I don’t really remember my first crush.
I know I had some crushes in High School, but I also remember feeling a little off because I never felt them as intensely as other kids did. One girlfriend broke up with me because I “wasn’t really there” and years later another girl dumped me because I was “this little ball of nothing”. I was quite the ladies’ man. This goes back into the whole idea of me being a little broken for most of my life. Maybe weird is a better word.
I do know one thing.
The first time I experienced that overwhelming “being in love” feeling where all I could think about was that one person and everything in my world began and ended with them, was Barbara.
I know, I’m so sweet!
It was pretty cool, except that grad school faded into the background and was almost forgotten and I was slacking off on everything I should have been doing.
And, I was dating someone else at the time. And, they were one of my oldest friends and they hadn’t done anything wrong to me. They had only been really cool and great to date and were flying into Lubbock every few weekends to see me.
I know, I really suck!
Told you to keep reading.
It is one of the few things I really regret, and that is saying something with some of the shit I’ve pulled. For the record, B didn’t know. Not because I didn’t mention it on purpose, but because it honestly slipped my mind in the chemical bath of infatuation and being in love.
Here’s the complicated part: I really regret how I handled it, but, seeing as how we’ve been together for 10 years now and Max is sitting next to me quoting Zootopia, I cannot say I would change it. I would change how I let them know (or, I would let them know before they found out on Myspace). I would have shown them more respect and I would have addressed it directly.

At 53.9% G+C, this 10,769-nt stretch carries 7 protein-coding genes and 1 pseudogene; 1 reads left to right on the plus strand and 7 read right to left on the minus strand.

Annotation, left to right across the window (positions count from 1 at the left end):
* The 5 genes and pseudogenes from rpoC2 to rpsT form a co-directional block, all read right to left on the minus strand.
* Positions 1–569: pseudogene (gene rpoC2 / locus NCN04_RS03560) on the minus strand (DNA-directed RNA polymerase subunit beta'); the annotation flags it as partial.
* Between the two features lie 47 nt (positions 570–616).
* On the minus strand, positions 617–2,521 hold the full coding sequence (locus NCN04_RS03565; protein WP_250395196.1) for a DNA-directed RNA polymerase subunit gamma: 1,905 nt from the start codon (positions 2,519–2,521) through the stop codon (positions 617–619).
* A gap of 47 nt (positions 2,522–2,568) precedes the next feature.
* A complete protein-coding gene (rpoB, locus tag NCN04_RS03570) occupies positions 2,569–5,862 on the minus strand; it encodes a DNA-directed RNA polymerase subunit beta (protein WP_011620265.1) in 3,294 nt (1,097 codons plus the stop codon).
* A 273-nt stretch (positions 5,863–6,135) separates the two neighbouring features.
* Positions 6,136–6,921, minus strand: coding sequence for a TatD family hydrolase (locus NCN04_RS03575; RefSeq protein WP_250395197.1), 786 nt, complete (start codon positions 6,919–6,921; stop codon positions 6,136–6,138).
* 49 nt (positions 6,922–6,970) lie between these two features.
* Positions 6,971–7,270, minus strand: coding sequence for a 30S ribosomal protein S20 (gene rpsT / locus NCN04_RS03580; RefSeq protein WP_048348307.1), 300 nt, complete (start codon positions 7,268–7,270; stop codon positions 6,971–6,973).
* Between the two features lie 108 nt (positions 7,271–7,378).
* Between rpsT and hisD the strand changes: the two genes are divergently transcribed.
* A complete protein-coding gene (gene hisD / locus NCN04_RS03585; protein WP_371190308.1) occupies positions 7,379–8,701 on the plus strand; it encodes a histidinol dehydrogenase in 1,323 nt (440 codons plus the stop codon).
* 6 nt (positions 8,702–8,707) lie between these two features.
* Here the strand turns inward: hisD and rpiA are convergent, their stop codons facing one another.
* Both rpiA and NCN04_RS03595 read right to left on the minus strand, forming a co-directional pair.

I can honestly say I did not avoid it intentionally, I was just so caught up in the rush of being in love, that it fell by the wayside, as terrible as that is to say. This is not a reflection on that other person, but on my own immaturity and self-absorption.
Yep, do the math – I was still “that guy” at the age of 28. I just made a note to do a blog on chronic emotional immaturity.
Anyway, I wish it had been different.
Anytime we aren’t behaving mindfully and thinking of others, people get hurt.
This friendship has never been repaired, and probably never will. I did apologize, but one of the sad facts about this real world that Hollywood and Nicholas Sparks miss is that apologies don’t always fix things.
Just because you are sorry doesn’t mean you didn’t do what you did.
This is why a mindful intention about what we do and don’t do is so important. Because of pride, it took me a long time to become a person who apologizes for any of the things they do, now my job is to become someone who doesn’t have to apologize as often.
I’m working on it.
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I write, podcast and make videos about living in freedom through mindfulness, intentionality, compassion, and equanimity.
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